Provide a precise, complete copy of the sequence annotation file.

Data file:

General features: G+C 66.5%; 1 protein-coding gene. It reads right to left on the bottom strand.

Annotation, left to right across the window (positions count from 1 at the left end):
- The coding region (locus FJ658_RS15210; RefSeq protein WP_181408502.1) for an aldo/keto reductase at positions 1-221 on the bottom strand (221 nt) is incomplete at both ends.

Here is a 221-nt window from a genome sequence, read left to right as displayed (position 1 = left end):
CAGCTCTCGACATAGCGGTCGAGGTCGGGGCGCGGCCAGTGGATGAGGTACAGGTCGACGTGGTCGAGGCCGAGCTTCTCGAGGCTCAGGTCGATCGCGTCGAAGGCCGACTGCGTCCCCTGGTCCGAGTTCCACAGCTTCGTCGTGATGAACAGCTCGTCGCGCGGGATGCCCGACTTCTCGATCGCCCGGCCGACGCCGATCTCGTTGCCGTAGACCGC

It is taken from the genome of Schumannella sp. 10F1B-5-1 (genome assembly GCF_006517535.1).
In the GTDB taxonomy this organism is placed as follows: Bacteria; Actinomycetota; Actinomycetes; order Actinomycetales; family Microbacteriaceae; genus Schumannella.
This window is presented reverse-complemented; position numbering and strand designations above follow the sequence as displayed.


General features: G+C 66.5%; 1 protein-coding gene. It reads right to left on the bottom strand.

Annotation, left to right across the window (positions count from 1 at the left end):
- The coding region (locus FJ658_RS15210; RefSeq protein WP_181408502.1) for an aldo/keto reductase at positions 1-221 on the bottom strand (221 nt) is incomplete at both ends.

Here is a 221-nt window from a genome sequence, read left to right as displayed (position 1 = left end):
CAGCTCTCGACATAGCGGTCGAGGTCGGGGCGCGGCCAGTGGATGAGGTACAGGTCGACGTGGTCGAGGCCGAGCTTCTCGAGGCTCAGGTCGATCGCGTCGAAGGCCGACTGCGTCCCCTGGTCCGAGTTCCACAGCTTCGTCGTGATGAACAGCTCGTCGCGCGGGATGCCCGACTTCTCGATCGCCCGGCCGACGCCGATCTCGTTGCCGTAGACCGC

It is taken from the genome of Schumannella sp. 10F1B-5-1 (genome assembly GCF_006517535.1).
In the GTDB taxonomy this organism is placed as follows: Bacteria; Actinomycetota; Actinomycetes; order Actinomycetales; family Microbacteriaceae; genus Schumannella.
This window is presented reverse-complemented; position numbering and strand designations above follow the sequence as displayed.